Handful resources of Aufbau diagrams are available here. The diagrams are based on the Aufbau principle which states that, hypothetically, eelctrons orbiting one or more atoms fill the lowest available energy levels before filling higher levels (e.g., 1s before 2s). In this way, the electrons of an atom, molecule, or ion harmonize into the most stable electron configuration possible. Click on the following diagram to learn more.
Shown on the diagrams, there are many possible ways to use the aufbau principle, incluing to figure the fill order of an atom’s orbitals is to try and memorize the order by brute force: 1s 2s 2p 3s 3p 4s 3d 4p 5s 4d 5p 6s 4f 5d 6p 7s 5f 6d 7p 8s. Fortunately, there is a much simpler method to get this order. First, write a column of ‘s’ orbitals from 1 to 8. Second, write a second column for the ‘p’ orbitals starting at n=2. (1p is not an orbital combination allowed by quantum mechanics) Third, write a column for the ‘d’ orbitals starting at n=3. Fourth, write a final column for 4f and 5f. There are no elements that will need a 6f or 7f shell to fill. Finally, read the chart by running the diagonals starting from 1s. Take a look at the following diagrams.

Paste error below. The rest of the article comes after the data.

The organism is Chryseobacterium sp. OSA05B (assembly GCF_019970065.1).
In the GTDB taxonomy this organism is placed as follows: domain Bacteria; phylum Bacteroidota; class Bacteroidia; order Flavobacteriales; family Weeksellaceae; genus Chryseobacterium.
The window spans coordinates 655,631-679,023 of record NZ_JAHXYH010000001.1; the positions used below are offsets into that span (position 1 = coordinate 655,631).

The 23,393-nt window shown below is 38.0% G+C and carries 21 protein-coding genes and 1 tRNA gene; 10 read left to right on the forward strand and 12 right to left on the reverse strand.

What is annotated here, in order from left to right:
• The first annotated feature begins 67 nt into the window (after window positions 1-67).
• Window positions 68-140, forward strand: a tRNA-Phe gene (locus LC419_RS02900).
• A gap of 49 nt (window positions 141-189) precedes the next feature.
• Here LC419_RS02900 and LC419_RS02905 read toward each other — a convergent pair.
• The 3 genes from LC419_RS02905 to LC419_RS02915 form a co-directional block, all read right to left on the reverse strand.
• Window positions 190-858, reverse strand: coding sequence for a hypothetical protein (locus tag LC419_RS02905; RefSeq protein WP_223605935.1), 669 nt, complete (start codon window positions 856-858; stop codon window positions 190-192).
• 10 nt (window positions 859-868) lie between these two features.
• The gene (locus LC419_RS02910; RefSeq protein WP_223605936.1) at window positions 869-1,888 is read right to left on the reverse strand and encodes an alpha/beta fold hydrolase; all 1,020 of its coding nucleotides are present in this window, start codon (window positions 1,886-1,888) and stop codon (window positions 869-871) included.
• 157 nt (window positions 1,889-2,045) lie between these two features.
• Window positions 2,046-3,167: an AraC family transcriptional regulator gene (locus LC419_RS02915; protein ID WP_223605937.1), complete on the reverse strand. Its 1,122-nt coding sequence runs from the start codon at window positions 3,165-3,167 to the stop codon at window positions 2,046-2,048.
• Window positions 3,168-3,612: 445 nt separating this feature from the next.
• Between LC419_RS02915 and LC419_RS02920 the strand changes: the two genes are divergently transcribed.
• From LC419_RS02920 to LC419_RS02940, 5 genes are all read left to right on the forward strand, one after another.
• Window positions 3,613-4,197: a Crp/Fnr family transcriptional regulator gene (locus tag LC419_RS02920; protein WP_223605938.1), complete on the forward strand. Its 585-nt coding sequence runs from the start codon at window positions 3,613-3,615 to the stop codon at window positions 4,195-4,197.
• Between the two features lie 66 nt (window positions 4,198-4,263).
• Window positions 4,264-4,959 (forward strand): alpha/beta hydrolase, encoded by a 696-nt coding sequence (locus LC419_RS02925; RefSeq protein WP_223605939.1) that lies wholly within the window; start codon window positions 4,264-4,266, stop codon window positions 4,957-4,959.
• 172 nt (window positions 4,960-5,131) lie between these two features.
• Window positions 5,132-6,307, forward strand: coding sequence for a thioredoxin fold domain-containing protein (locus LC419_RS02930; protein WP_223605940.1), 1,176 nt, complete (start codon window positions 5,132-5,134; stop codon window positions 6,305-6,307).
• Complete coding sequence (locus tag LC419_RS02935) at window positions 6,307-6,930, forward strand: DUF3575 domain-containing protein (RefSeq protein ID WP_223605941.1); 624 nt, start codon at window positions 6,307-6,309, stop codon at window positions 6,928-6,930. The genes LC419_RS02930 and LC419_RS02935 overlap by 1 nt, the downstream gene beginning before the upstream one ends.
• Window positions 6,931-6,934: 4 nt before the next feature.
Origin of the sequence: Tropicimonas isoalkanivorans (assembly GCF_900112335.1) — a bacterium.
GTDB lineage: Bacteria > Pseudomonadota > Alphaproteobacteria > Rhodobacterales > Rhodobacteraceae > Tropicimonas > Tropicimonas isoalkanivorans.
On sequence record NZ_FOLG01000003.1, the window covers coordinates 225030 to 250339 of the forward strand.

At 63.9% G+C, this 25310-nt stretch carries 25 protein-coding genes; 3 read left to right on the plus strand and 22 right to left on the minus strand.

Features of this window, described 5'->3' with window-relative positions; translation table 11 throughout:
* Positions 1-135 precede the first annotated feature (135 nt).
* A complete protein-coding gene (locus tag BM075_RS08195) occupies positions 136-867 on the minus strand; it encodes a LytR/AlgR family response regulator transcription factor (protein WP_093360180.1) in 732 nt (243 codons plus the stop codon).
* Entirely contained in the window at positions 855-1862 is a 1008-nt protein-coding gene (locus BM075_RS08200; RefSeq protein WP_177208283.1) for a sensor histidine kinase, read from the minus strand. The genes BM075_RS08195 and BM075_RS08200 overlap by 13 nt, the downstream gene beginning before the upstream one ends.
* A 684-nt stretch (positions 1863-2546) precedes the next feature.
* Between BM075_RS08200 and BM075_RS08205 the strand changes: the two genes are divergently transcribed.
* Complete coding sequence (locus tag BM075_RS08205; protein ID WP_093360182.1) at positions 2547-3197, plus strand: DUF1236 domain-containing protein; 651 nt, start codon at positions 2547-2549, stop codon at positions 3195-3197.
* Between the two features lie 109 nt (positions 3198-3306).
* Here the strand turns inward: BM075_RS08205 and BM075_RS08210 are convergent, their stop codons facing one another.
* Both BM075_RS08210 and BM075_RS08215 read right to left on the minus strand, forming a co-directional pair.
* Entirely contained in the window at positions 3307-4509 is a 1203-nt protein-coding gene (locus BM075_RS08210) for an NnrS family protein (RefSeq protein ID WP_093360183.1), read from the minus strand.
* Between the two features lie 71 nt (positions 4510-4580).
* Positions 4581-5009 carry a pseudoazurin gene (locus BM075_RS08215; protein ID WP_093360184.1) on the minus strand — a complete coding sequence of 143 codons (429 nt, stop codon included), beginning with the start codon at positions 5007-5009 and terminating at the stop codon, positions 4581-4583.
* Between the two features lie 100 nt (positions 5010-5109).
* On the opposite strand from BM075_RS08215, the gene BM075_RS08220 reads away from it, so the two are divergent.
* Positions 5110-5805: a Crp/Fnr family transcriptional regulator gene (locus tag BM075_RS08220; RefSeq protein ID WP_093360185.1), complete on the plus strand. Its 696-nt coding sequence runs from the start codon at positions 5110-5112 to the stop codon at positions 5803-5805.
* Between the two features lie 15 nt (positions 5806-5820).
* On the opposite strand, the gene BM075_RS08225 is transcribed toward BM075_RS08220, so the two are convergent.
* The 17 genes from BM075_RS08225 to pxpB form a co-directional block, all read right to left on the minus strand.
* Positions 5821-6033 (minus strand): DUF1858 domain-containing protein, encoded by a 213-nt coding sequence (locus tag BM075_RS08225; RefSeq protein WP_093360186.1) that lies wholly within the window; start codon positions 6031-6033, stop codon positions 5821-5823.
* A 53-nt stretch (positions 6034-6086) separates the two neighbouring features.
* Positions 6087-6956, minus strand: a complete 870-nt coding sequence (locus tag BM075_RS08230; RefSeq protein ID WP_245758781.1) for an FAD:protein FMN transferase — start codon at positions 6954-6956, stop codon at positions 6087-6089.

An Aufbau diagram uses arrows to represent electrons. When there are two electrons in an orbital, the electrons are called an electron pair. Electron pairs are shown with arrows pointing in opposite directions. An arrow pointing up denotes an electron spinning one way and an arrow pointing downwards denotes an electron spinning the other way. If the orbital only has one electron, this electron is called an unpaired electron.
Orbitals are like “rooms” within which electrons “reside”. The s subshell has one s-orbital. The p subshell has three p-orbitals. Get these diagrams as your teaching or learning resources in studying about the Aufbau principle. More diagrams are available in the other posts in this site!